‘Tis the season for holiday planning. It can be a stressful time: do we visit the museums? Or the beach? It’s easy for one person – and even two, three or four people – to decide what to do. But as the group gets larger, human beings become unable to reach a consensus. The result is often that one person seems to get his or her way but it doesn’t have to be. Why? When it comes to mass planning, more is different.
More Is Different was the title of a 1972 paper by the Princeton University physicist Philip Anderson. What he meant was that individual behaviour is different to group behaviour. You can’t always understand something by taking it apart and examining the properties and proclivities of its constituent parts. That is true whether you’re talking about a collection of atoms, people, or – as Iain D Couzin is doing this month – baboons.
Couzin, also at Princeton, researches group behaviour in animals. He is in London to give a conference talk at the Science Museum. The meeting covers a swath of “emergent” group behaviours: the emergence of resistance to antibiotics, for instance. One bacterium can’t develop it but a group achieves it together. Then there is the flocking behaviour of starlings and the swarming of locusts.
Spacecrafts can also be built to show emergent behaviour. Flying in adaptable formations and following simple rules, much like flocks of birds, they can navigate obstacles and find landmarks or landing sites more efficiently. Atoms that group together in ways dictated by simple forces can also display complex emergent properties. Superconductivity, the ability to conduct electricity without energy-sapping resistance, is one. Superfluidity, which allows helium atoms to defy gravity and flow up the walls of a container, is another.
It’s likely that some processes within our bodies are emergent phenomena. Couzin’s work has suggested that memory and recognition rely on co-ordinated activity between groups of neurons, raising the possibility that dementia may mark a failure of emergent phenomena in the brain. It is possible that other emergent phenomena regulate our physical health; if we can get a handle on these, they may open the door to new treatments.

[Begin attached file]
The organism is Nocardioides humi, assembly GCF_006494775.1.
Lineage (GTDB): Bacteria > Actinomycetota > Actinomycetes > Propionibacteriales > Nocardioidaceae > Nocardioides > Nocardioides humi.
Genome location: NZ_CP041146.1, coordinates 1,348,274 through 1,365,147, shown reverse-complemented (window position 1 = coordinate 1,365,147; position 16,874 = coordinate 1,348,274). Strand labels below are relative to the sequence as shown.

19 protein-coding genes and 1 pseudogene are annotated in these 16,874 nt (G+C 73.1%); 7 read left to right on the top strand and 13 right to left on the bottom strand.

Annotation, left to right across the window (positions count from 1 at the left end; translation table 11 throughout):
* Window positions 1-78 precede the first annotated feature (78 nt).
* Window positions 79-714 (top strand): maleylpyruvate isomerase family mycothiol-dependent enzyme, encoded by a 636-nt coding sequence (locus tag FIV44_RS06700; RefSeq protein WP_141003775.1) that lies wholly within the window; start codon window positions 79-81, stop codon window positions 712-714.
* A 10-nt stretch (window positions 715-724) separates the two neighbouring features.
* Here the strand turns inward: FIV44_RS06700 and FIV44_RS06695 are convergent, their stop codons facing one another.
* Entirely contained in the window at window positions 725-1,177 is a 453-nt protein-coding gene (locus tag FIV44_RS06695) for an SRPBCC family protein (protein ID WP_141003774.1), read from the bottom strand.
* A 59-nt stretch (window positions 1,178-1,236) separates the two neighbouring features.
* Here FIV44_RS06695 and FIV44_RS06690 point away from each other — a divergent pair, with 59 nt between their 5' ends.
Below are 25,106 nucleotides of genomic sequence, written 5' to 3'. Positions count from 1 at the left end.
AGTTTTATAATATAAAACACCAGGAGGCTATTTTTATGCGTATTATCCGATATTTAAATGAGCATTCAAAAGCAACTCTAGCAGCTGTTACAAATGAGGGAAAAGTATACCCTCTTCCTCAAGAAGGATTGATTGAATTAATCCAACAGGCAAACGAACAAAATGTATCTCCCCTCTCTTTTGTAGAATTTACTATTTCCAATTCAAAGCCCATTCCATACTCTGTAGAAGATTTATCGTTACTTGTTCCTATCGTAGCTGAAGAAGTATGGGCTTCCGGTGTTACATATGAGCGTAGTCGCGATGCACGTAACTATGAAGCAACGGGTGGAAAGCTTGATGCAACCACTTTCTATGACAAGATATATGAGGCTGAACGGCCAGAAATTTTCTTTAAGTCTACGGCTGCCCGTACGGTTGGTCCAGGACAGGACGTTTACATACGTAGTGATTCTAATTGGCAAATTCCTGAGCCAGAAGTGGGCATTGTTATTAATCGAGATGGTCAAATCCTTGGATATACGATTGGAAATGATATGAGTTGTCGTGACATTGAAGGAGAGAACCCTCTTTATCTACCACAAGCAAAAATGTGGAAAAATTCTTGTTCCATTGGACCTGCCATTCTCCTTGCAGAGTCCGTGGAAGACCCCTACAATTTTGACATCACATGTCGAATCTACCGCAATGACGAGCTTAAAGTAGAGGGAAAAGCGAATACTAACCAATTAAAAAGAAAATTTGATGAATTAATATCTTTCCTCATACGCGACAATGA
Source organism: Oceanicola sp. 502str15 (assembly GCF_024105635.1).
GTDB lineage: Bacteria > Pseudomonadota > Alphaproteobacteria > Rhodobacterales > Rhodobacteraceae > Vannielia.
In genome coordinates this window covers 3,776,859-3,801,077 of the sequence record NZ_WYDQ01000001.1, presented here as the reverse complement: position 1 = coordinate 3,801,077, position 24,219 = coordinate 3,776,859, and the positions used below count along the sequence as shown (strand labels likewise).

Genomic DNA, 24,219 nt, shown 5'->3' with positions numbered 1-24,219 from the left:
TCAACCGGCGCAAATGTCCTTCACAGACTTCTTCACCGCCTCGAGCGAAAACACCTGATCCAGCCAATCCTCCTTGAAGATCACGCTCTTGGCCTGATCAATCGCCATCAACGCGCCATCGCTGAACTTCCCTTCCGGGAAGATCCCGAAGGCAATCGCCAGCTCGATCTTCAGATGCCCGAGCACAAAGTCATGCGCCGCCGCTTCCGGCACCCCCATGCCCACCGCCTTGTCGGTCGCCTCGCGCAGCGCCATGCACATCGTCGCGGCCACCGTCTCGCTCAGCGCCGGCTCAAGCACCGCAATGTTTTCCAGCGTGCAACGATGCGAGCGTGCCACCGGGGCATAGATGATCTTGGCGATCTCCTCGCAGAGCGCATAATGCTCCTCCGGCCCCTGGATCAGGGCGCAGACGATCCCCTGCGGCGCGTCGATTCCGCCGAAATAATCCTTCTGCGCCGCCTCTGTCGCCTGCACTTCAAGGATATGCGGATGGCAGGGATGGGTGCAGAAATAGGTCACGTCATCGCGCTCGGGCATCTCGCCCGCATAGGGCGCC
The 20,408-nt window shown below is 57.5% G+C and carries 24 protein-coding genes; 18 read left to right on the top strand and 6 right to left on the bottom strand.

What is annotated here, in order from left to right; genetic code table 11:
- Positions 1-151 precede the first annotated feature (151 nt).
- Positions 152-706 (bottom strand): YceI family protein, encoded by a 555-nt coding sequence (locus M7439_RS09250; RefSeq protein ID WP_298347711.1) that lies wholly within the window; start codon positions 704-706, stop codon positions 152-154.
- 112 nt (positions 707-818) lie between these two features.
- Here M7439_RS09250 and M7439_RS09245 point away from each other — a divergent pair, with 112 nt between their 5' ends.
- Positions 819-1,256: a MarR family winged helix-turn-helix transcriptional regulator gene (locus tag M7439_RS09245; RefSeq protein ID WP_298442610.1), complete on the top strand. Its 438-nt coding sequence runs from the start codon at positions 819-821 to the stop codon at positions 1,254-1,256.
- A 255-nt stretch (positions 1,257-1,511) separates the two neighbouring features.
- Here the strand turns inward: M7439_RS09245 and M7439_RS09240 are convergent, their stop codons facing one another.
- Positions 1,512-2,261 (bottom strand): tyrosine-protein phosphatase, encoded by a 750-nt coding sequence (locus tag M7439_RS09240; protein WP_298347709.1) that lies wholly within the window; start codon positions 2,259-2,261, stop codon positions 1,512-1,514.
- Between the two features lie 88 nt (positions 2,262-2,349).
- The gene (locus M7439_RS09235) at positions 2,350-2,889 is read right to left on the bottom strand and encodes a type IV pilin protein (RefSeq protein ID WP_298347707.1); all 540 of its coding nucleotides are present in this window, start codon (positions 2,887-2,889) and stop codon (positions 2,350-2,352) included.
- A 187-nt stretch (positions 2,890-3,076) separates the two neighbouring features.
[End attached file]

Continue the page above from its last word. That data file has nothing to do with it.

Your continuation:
But the promise that comes from studying emergent properties is not just medical or technological – it is also societal. Watching the behaviour of primates, aware of their lack of language, we usually imagine one individual dictating to the group. Couzin’s most recent research suggests we couldn’t be more wrong. In a paper published in the journal Science last month, Couzin and his co-workers showed that baboons won’t follow a despotic leader.
Like people, baboons live in groups with close but complex social bonds. Individuals have varying skills and different levels of dominance – some are alphas, some decidedly not. Yet when it comes to important decisions about the future, everyone has an equal voice, if they choose to use it. When a call has to be made about, say, where to look for food or water, many offer suggestions. If a proportion of their proposed paths align closely enough, a solution emerges. Couzin’s team showed that the direction taken is a compromise: the average of the closely aligning suggestions.
It’s an enticing prospect. Remember, evolution is the master of stumbling upon optimal solutions. If you’re fed up with despotic holiday planners, band together and be more baboon.